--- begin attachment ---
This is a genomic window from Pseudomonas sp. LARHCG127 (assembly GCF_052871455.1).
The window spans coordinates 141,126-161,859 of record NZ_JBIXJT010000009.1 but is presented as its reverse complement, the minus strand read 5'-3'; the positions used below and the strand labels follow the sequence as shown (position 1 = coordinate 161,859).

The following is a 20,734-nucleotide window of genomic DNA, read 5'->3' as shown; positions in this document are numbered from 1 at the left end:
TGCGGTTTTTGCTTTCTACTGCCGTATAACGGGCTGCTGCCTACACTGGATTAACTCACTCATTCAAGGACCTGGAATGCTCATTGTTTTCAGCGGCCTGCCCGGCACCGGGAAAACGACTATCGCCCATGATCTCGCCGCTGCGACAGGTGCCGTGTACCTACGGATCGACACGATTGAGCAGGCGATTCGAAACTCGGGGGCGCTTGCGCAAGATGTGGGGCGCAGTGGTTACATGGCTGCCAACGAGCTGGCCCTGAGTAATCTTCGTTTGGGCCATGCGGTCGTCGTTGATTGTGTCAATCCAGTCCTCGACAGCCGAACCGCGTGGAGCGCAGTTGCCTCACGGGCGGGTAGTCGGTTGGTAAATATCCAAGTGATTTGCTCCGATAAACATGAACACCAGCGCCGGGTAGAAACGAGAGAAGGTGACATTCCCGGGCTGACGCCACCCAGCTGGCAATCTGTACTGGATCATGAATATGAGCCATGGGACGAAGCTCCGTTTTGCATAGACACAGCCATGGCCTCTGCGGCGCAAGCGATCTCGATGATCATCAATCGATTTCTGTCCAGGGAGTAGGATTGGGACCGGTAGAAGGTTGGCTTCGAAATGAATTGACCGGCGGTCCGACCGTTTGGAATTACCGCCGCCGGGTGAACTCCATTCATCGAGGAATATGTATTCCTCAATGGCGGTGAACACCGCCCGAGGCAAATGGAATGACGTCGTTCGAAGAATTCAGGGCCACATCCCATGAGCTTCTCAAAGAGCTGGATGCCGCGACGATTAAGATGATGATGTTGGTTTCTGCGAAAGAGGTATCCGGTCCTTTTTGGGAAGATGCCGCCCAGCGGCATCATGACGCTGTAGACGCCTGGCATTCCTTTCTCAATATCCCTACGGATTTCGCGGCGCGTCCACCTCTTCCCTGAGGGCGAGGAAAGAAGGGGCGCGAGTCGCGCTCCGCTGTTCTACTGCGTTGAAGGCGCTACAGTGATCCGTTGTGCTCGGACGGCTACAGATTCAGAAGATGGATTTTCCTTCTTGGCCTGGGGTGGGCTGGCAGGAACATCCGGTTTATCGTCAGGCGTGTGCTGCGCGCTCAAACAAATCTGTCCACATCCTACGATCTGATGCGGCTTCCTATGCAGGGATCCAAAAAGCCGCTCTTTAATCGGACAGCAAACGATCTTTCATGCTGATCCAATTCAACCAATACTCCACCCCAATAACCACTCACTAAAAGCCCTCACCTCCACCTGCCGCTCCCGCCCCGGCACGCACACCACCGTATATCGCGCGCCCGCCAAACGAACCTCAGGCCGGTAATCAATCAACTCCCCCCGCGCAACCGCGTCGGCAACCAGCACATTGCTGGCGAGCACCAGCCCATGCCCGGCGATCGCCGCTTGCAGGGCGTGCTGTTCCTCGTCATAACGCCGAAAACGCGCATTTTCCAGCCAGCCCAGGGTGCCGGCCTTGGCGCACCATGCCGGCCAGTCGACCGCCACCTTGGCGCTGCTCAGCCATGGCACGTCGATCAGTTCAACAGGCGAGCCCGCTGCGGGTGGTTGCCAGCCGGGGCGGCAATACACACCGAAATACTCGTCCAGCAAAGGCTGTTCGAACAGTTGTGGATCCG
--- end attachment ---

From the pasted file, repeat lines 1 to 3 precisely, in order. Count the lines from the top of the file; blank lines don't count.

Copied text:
This is a genomic window from Pseudomonas sp. LARHCG127 (assembly GCF_052871455.1).
The window spans coordinates 141,126-161,859 of record NZ_JBIXJT010000009.1 but is presented as its reverse complement, the minus strand read 5'-3'; the positions used below and the strand labels follow the sequence as shown (position 1 = coordinate 161,859).

The following is a 20,734-nucleotide window of genomic DNA, read 5'->3' as shown; positions in this document are numbered from 1 at the left end: